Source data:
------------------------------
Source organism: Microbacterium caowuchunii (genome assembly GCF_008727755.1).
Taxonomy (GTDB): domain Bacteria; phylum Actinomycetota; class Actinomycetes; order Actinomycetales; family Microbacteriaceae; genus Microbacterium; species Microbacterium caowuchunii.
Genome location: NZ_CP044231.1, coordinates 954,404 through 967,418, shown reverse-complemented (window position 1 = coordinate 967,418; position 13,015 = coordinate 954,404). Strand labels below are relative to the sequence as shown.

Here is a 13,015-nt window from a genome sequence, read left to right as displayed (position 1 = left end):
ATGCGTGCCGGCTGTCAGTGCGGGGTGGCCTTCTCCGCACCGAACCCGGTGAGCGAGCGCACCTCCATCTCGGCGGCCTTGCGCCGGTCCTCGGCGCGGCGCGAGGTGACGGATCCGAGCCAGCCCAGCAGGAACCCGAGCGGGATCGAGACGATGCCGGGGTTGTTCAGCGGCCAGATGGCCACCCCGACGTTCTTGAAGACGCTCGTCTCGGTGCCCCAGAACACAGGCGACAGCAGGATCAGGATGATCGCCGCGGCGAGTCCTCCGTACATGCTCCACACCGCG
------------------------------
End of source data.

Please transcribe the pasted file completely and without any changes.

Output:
Source organism: Microbacterium caowuchunii (genome assembly GCF_008727755.1).
Taxonomy (GTDB): domain Bacteria; phylum Actinomycetota; class Actinomycetes; order Actinomycetales; family Microbacteriaceae; genus Microbacterium; species Microbacterium caowuchunii.
Genome location: NZ_CP044231.1, coordinates 954,404 through 967,418, shown reverse-complemented (window position 1 = coordinate 967,418; position 13,015 = coordinate 954,404). Strand labels below are relative to the sequence as shown.

Here is a 13,015-nt window from a genome sequence, read left to right as displayed (position 1 = left end):
ATGCGTGCCGGCTGTCAGTGCGGGGTGGCCTTCTCCGCACCGAACCCGGTGAGCGAGCGCACCTCCATCTCGGCGGCCTTGCGCCGGTCCTCGGCGCGGCGCGAGGTGACGGATCCGAGCCAGCCCAGCAGGAACCCGAGCGGGATCGAGACGATGCCGGGGTTGTTCAGCGGCCAGATGGCCACCCCGACGTTCTTGAAGACGCTCGTCTCGGTGCCCCAGAACACAGGCGACAGCAGGATCAGGATGATCGCCGCGGCGAGTCCTCCGTACATGCTCCACACCGCG